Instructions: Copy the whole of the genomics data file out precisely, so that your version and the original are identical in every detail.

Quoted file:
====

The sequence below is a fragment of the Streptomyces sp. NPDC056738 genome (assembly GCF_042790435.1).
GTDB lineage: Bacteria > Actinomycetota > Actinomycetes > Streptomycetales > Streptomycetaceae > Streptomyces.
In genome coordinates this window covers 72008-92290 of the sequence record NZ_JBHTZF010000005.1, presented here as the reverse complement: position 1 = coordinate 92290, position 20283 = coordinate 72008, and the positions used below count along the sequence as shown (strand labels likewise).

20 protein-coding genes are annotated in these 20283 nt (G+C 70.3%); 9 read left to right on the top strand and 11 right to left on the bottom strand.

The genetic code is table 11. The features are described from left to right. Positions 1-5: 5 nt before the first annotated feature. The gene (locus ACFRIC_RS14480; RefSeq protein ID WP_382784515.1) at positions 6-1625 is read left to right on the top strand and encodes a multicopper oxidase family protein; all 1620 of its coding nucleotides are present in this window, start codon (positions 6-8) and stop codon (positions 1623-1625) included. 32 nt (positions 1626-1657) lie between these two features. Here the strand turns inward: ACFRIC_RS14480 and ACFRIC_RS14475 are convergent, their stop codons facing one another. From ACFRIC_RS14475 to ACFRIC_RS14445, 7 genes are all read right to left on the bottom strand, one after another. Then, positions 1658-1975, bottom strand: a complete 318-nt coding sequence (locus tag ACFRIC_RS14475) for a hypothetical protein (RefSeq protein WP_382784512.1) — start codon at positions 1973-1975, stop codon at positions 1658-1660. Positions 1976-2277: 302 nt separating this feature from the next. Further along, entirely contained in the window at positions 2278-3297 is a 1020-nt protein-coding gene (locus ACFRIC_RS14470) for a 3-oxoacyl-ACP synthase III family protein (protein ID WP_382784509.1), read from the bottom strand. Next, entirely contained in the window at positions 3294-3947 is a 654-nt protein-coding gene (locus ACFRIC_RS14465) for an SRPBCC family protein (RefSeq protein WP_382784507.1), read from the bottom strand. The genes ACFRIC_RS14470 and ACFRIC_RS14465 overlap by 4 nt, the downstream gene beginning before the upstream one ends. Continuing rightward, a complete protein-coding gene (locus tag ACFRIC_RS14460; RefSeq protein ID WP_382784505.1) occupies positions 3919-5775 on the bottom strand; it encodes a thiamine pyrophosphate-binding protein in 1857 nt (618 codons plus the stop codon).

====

The sequence below is a fragment of the Streptomyces sp. NPDC056738 genome (assembly GCF_042790435.1).
GTDB lineage: Bacteria > Actinomycetota > Actinomycetes > Streptomycetales > Streptomycetaceae > Streptomyces.
In genome coordinates this window covers 72008-92290 of the sequence record NZ_JBHTZF010000005.1, presented here as the reverse complement: position 1 = coordinate 92290, position 20283 = coordinate 72008, and the positions used below count along the sequence as shown (strand labels likewise).

20 protein-coding genes are annotated in these 20283 nt (G+C 70.3%); 9 read left to right on the top strand and 11 right to left on the bottom strand.

The genetic code is table 11. The features are described from left to right. Positions 1-5: 5 nt before the first annotated feature. The gene (locus ACFRIC_RS14480; RefSeq protein ID WP_382784515.1) at positions 6-1625 is read left to right on the top strand and encodes a multicopper oxidase family protein; all 1620 of its coding nucleotides are present in this window, start codon (positions 6-8) and stop codon (positions 1623-1625) included. 32 nt (positions 1626-1657) lie between these two features. Here the strand turns inward: ACFRIC_RS14480 and ACFRIC_RS14475 are convergent, their stop codons facing one another. From ACFRIC_RS14475 to ACFRIC_RS14445, 7 genes are all read right to left on the bottom strand, one after another. Then, positions 1658-1975, bottom strand: a complete 318-nt coding sequence (locus tag ACFRIC_RS14475) for a hypothetical protein (RefSeq protein WP_382784512.1) — start codon at positions 1973-1975, stop codon at positions 1658-1660. Positions 1976-2277: 302 nt separating this feature from the next. Further along, entirely contained in the window at positions 2278-3297 is a 1020-nt protein-coding gene (locus ACFRIC_RS14470) for a 3-oxoacyl-ACP synthase III family protein (protein ID WP_382784509.1), read from the bottom strand. Next, entirely contained in the window at positions 3294-3947 is a 654-nt protein-coding gene (locus ACFRIC_RS14465) for an SRPBCC family protein (RefSeq protein WP_382784507.1), read from the bottom strand. The genes ACFRIC_RS14470 and ACFRIC_RS14465 overlap by 4 nt, the downstream gene beginning before the upstream one ends. Continuing rightward, a complete protein-coding gene (locus tag ACFRIC_RS14460; RefSeq protein ID WP_382784505.1) occupies positions 3919-5775 on the bottom strand; it encodes a thiamine pyrophosphate-binding protein in 1857 nt (618 codons plus the stop codon).